It is now recognised that potential parent’s adjustment to the reality of their situation, their emotional maturity and understanding of the responsibilities that come with having a child by donor conception – ie. understanding that it is their child’s needs and not theirs that have to come first – are the keys to confident and comfortable parenting, which in turn is what makes it possible for parents to take on the main challenge to DC parenting…that of being open.


DC Network was founded on the principle that openness with children and others about donor conception creates a healthy environment in which to raise children.  No secrets between those who should have trust and honesty as the basis of their family bond.  Experience has shown that, like our own children, children whose story is started before they are five grow up never knowing a time when they didn’t know about the help parents had to conceive them.  They accept this information easily as young children and with the story on the family agenda, ask questions as and when they arise as they get older. Others who need to know are close family, as the child may talk with them, doctors, and teachers who can support a child if he or she chooses to talk about DC at school.  Close friends usually feel privileged to be included in those who know…and then forget about it.


Are there circumstances where it is in the child’s interest not to be told?  This is controversial, but I do wonder about children with profound learning or developmental difficulties.  If information is half-understood for instance, could it have the potential to be worrying?  I also have considerable sympathy for couples whose faith or culture disapproves of donor conception but also values fecundity so highly that a woman who does not produce a child could be stigmatised or cast out because she does not become pregnant.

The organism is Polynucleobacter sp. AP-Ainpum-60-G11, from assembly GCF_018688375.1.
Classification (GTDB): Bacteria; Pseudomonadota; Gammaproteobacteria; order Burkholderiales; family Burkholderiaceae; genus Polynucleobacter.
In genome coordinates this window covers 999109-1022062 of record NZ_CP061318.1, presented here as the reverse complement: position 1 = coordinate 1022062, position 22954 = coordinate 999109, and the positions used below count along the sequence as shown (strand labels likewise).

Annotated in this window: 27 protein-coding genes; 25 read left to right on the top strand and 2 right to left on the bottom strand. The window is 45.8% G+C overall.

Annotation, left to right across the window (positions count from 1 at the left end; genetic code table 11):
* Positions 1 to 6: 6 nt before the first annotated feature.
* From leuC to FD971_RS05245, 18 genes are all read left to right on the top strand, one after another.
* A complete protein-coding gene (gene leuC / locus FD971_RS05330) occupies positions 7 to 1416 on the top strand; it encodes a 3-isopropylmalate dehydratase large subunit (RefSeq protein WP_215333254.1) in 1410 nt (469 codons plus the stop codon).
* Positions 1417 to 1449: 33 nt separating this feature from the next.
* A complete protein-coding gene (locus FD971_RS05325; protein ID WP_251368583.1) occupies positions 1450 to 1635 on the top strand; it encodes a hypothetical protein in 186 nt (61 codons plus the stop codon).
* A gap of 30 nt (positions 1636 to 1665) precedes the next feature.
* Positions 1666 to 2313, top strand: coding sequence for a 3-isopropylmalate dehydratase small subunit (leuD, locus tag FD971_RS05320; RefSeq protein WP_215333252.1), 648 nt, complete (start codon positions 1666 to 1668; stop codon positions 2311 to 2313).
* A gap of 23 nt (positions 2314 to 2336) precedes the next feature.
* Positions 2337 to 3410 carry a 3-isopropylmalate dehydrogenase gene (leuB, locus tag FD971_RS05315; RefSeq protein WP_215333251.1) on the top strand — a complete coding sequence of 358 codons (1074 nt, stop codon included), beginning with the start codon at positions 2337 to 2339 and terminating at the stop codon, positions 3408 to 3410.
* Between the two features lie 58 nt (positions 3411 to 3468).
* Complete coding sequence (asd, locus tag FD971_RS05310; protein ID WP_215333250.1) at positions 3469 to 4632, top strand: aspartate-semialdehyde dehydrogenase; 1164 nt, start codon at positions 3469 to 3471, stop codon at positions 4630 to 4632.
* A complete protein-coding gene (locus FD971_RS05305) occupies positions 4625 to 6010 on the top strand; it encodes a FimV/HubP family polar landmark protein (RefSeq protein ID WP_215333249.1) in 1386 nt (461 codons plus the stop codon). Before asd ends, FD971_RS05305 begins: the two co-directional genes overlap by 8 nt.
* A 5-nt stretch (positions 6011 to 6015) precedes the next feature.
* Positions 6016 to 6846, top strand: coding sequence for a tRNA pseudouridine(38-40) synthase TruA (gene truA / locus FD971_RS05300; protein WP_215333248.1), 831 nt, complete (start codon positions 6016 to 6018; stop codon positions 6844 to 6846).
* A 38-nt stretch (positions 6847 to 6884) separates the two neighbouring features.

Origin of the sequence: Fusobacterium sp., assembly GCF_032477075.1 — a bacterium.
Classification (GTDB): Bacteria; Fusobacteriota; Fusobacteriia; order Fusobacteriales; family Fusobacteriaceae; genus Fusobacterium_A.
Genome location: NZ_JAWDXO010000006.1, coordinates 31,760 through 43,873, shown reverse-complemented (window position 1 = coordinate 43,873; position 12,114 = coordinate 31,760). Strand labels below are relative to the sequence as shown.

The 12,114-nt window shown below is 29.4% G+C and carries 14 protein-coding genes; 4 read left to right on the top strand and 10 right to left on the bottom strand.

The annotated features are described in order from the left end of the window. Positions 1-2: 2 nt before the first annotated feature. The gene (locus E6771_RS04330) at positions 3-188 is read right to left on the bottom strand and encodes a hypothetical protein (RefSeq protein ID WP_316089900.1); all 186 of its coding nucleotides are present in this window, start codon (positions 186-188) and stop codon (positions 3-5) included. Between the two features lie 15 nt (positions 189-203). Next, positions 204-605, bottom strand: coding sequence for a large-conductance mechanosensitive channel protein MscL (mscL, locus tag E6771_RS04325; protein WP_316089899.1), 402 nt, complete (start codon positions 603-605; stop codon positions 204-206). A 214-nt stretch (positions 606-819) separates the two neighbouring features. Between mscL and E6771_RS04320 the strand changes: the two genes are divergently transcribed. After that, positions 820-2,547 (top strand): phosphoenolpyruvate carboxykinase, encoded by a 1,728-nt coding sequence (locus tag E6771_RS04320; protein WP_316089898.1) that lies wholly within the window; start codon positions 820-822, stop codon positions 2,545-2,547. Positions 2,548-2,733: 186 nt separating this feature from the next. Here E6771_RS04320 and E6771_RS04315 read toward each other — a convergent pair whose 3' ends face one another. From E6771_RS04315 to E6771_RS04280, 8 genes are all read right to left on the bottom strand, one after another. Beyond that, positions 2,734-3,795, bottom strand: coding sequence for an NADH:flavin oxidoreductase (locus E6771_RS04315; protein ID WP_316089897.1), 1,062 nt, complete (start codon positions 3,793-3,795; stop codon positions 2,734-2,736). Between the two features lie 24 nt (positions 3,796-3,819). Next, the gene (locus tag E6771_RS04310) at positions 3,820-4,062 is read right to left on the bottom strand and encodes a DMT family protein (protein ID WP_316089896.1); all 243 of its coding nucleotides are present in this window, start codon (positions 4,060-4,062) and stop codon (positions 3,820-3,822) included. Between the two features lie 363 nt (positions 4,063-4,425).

And last of all I was asked to talk about desired donor characteristics. This is not a topic I want to dwell on because it has the potential to be trivialised but In DCN’s experience couples are keen to make as close a physical match as possible to the infertile partner so that a child does not stand out within the family grouping.  After that, they are looking for evidence that the donor is a ‘good person’ so that they can feel comfortable that they donated for positive reasons.  Many hope that their child will inherit ‘the altruistic spirit’ if you like.


Walter’s and my family are living evidence that ‘matching’ does not necessarily work out the way you expect.   Tall men are often seen as highly desirable donors, but in our case we were told our donors matched Walter’s height of 5ft 8in.  Walter is the smallest person in our family with a daughter of 6ft and son of 6ft 2’, step-son of 6ft 1in.  No doubt they’d make sought after donors themselves!







About oliviasview

Co-founder and now Practice Consultant at Donor Conception Network. Mother to two donor conceived adults and a son conceived without help in my first marriage.
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One Response to Getting it right for the children means getting it right for the parents first

  1. Gillian Handyside says:

    Thank you very much for posting here your contribution to the PET event. It’s useful and helpful, not just for reminding DC parents about important basics but also as a starting point for discussing donor conception with family and friends. I wish I’d been able to attend the event.